Overall, if you don't mind long stories where optimism is bleak, then I recommend it. ( )
  DestDest | Jul 29, 2020 |
This was a confusing book. I liked the characters, especially her relationship with her father, but the plot was hard to follow. That might have been because I just had surgery & I'm a little out of it, but I felt like I was missing out on major explanations. There were a lot of characters to keep track of too. ( )
  cmbohn | Feb 10, 2020 |
I really, really wanted to love Kingdom of Souls. I wanted to love it because I absolutely adore the African-inspired magical setting of Children of Blood and Bone and because Twitter is right – epic fantasy is far too whitewashed. But I can’t good conscience say that this was an amazing fantasy story or that it answers Children of Blood and Bone and that I love it because… I didn’t. I struggled through Kingdom of Souls. I appreciate the diversity and I want ALL of the different cultures in fantasy novels because to me… fantasy is fantasy and I want to devour it all. But I can’t in good conscience say “this book was amazing!” because… for me, it wasn’t.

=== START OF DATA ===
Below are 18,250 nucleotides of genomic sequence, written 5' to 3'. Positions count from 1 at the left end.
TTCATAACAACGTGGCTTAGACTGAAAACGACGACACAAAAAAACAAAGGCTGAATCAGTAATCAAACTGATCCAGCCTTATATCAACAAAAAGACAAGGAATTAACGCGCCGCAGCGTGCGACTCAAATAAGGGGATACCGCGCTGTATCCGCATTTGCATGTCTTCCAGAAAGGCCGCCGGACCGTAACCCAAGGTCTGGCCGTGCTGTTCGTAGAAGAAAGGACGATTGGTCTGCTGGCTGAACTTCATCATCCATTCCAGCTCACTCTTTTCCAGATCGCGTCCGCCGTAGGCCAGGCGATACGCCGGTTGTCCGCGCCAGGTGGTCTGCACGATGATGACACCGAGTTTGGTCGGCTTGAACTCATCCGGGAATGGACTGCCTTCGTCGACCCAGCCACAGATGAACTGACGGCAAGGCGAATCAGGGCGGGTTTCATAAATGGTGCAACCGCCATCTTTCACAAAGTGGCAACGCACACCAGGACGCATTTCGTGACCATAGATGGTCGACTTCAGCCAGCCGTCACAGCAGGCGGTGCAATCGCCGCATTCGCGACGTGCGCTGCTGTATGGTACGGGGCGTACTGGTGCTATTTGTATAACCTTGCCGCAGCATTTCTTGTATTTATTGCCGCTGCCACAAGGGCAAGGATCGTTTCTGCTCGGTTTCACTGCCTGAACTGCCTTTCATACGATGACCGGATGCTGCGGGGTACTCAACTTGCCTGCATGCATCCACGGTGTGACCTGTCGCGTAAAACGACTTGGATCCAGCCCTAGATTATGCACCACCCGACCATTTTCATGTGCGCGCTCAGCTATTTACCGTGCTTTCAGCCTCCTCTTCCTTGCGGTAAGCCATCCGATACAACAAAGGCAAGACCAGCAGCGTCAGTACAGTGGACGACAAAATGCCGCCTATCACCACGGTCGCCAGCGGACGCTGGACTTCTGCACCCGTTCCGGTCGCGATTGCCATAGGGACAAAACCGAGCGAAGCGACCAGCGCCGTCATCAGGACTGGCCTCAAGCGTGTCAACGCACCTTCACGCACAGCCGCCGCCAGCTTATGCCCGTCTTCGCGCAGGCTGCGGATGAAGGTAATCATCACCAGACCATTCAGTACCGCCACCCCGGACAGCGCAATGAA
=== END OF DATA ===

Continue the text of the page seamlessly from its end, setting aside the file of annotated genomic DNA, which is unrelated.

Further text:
I will admit that Kingdom of Souls had its moments.

The prologue itself was incredibly aesthetic. Arrah’s time in the tribal lands was unique and well written. In fact, there are a lot of good things going for the novel. I’ve been trying to think of the best way to explain it, and what I’ve come up with is that it’s like baking. Rena Barron has all the highest quality ingredients and they’re all there to make an amazing, tantalizing batch of cookies. But in baking, you must do things a certain way and in a certain order, or your cookies won’t come out quite right. Instead of following the recipe, Barron’s thrown all her ingredients in a bowl at the same time and is mixing them on high power. Batter’s splatting everywhere. There are too many chocolate chips. Things have gone awry. The end result will still taste good, but it won’t taste great.

It’s not about the characters, or the setting. The magic system she’s created is interesting and has consequences (yes!) but it’s also whimsical in its delivery. I’ve concluded that all the faults of this novel fall back to the writing style, and in turn, affect the pacing. Kingdom of Souls feels more like an early draft than a finished novel. There are too many extended asides to justify plot directions or character development. And there are far too many convenient events.